Each of this class of algorithms has their drawbacks and advantages, and different approaches to identify attacks. Some of the methods have also different methods for data aggregation (e.g. host-based or network-based) and traffic properties description (e.g. packet-based analysis or aggregated connections flows). All the above mentioned aspects are dissuaded in the consecutive subsections.
The Signature-based category of cyber attacks detection typically include Intrusion Prevention and Detection Systems (IDS and IPS) which use predefined set of patters (or rules) in order to identify an attack. The patterns (or rules) are typically matched against a content of a packet (e.g. TCP/UDP packet header or payload). Commonly IPS and IDS are designed to increase the security level of a computer network trough detection (in case of IDS) and detection and blocking (in case of IPS) of network attacks.
Commonly the patterns an attack for IPS and IDS software are provided by experts form a cyber community. Typically, for a deterministic attacks it is fairly easy to develop patterns that will clearly identify given attack. It often happens when given malicious software (e.g. worm) uses the same protocol to communicate trough network with command and control centre or other instance of such software. However, the problem of developing new signatures becomes more complicated when it comes to a polymorphic worms or viruses. Such software commonly modifies and obfuscates its code (without changing the internal algorithms) in order to be less predictive and easy to detect.
4.2 Crisis Phase
In this phase risk management is not important, because it gives priority to incident management in order to solve crisis and mitigate threats by adopting proper countermeasures. However, it is worth mentioning that the emergency and contingency procedures adopted during a Crisis Phase are developed during the Pre-Crisis phase. In other words, during the Crisis phase it is not only important to have an overall situational awareness picture, but also to have a strategy to recover form crisis in the most efficient way possible. There are different models for cyber incidents handling. For instance, ENISA defines (see Fig. 8) formal manner starting from incident reporting, going through analysis and recovery, and concluding with post-analysis followed by improvements proposal. This model of cyber crisis response is widely adapted by Emergency Response Teams (CERTs). According to definition provided by ENICS  CERTs are the key institutions that are obliged to receive, inform and respond to cyber security incidents. At the same time, they act as educational entities in order to raise the cyber-related awareness and provide primary security service for government and citizens. Every single country that is connected to the Internet should have capabilities to respond to cyber-related security incidents. Nevertheless, not every country has such capabilities. One of the earliest CERT teams focused on critical infrastructures was the US ICS-CERT (Industrial Control Systems Cyber Emergency Response Team) that was established in 2009 . This institution aims at reducing the impact of cyber attacks. In order to achieve this goal ICS-CERT takes preventative actions such as vulnerability monitoring and reporting (each year ICS-CERT releases annual reports in order to spread the information about the security incidents).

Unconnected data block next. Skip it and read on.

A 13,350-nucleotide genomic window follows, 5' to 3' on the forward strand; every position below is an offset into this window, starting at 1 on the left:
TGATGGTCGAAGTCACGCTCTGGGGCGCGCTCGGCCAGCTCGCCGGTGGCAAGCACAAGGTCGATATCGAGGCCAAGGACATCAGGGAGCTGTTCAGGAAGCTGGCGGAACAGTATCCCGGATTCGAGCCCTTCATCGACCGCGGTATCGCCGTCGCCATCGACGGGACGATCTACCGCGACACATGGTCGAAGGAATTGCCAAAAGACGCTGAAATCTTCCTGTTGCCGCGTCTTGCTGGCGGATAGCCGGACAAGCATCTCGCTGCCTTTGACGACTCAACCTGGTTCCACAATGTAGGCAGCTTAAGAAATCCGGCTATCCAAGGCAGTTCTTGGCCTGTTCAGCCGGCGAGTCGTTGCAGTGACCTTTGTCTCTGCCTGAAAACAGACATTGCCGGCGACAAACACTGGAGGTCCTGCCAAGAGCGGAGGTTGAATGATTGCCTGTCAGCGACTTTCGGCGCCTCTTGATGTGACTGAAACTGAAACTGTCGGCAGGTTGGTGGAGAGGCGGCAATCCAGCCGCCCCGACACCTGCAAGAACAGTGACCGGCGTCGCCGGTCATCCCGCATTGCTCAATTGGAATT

However, before the actual incident handling will take place, usually the incident is verified and pre-classified, in order to assess its significance, severity and time constrains required to resolve it. This activity is named triage and refers to situation in which there are limited resources and the decision maker has to decide on the priorities of actions relying on the severity of the particular cases.
An important thing, which is not directly reflected by the incident handling model, is fact that CERTs also collaborate with other Computer Emergency Response Teams that are part of international or private sector institutions. This cooperation allows the CERTs to share the information about control systems-related security incidents and mitigation measures.
4.3 Post-crisis Phase
The post crisis phase is the phase in which threat has been eliminated and system has been repaired, thus allowing the restoration of provided services and return to usual business activities.
As recent cyber incidents show, it is important for the Critical Infrastructure operators to have employees that would be educated and skilled in cyber security aspects. The post-crisis phase is important for an organisation to draw some conclusion after the crisis and use this time as an opportunity to increase the number of cyber security professionals at various levels of skill and competence, as well as to upgrade the competence levels of the already hired staff.
In fact, learning from previous experiences is a continuous process for the organisation. According to the terminology adapted in  this problem can be decomposed into:
Obviously, in order to address all of above mentioned aspects, it is necessary to have resources allowing for relevant data gathering and analysis. In many cases, dedicated tools facilitating the end-user with such functionalities are used. Particularly, in the post-crisis phase it is necessary to collect the lessons learnt and analyse the overall crisis scenario from wider perspective in order to identify root cause of the crisis and procedural pitfalls that may have been identified. In particular, a new risk analysis must be performed in order to evaluate if the previously defined security controls are still effective and to estimate whether risk levels have been changed.